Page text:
I’m pretty sure they’re dead, but they really don’t seem to know it.

The quote’s adapted from Randy Newman’s classic skewering of a dinosaur rock star, but it seems to apply awfully well to all those performance-driven investment funds campaigns still littering the pages of the IFA trade press.

At the moment, scarcely a week goes by without a pundit announcing the demise of the hot-fund-punting intermediary.  This week it’s the admirable Holly Mackay, whose latest Platforum research points out that a little over half of investment IFAs these days are relying on either model portfolios or the services of DFMs.  With the remaining just-under-half making more and more use of a) passives and b) multi-managers, there’s not a lot of room left for hot-fund punters.

But the ad campaigns carry on remarkably unaffected.  25 of the 30-odd ads in the new Investment Week feature individual funds, and the large majority of them carry the kind of shouty performance-based messages that they’ve been carrying, much to the FSA’s irritation, for 20 years or so.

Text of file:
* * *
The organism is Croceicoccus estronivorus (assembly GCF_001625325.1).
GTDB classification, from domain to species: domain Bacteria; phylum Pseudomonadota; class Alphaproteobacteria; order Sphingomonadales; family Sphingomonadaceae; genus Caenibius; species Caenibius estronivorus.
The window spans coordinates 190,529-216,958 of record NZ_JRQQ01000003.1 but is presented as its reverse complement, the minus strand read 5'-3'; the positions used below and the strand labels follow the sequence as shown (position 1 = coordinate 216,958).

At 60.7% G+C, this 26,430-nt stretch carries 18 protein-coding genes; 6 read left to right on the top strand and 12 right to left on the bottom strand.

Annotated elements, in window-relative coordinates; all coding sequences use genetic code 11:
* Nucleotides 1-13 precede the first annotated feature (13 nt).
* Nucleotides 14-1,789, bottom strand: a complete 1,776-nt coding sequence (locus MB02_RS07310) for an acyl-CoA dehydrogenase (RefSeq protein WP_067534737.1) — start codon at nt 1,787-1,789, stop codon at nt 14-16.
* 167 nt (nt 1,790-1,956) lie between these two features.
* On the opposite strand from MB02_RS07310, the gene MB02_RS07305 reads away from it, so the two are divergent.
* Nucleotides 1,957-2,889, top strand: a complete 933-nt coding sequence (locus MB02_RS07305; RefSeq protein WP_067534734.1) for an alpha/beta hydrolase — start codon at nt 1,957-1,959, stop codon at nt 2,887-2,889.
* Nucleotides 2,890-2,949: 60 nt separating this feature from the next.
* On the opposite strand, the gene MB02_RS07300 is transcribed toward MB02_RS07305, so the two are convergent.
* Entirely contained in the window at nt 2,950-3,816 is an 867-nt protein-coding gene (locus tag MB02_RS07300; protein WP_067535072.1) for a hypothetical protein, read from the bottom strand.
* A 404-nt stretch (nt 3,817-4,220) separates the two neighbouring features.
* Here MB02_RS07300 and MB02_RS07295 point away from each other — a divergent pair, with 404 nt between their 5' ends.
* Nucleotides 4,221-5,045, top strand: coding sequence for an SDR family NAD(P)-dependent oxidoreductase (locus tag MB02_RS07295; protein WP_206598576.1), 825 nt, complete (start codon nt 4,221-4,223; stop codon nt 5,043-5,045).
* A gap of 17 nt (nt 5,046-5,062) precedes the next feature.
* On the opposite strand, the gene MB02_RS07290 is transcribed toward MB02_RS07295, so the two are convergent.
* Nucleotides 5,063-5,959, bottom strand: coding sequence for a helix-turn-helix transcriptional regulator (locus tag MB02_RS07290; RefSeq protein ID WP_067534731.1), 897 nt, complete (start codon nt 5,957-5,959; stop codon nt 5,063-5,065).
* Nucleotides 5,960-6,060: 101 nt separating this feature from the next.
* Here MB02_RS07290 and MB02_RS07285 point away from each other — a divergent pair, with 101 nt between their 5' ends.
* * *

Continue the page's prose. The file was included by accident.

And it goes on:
Of course we all know that even after the locking nuts have been removed, wheels take a while to wobble off their axles.  This may just be a lag effect. But the fund promotion game seems so exceptionally reluctant to change that I’m wondering if I’ve missed something.  Is there some reason why carrying on with the superficially-obsolete form of promotion still makes sense?

If so, and if either of my loyal readers has any idea what it might be, I’d be most grateful to hear it.

 

One thought on “I’m pretty sure they’re dead, but they really don’t seem to know it.

  1. I think all three of us have noticed how ‘out of joint’ this advertising now is

    for me there’s a specially egregious example of self-regarding puffery from Henderson (courtesy I guess of Girardot) that should be the nail in its the coffin – I mean, how much of my dwindling investment has been paid to Mr Mourinho? I just hope someone is asking

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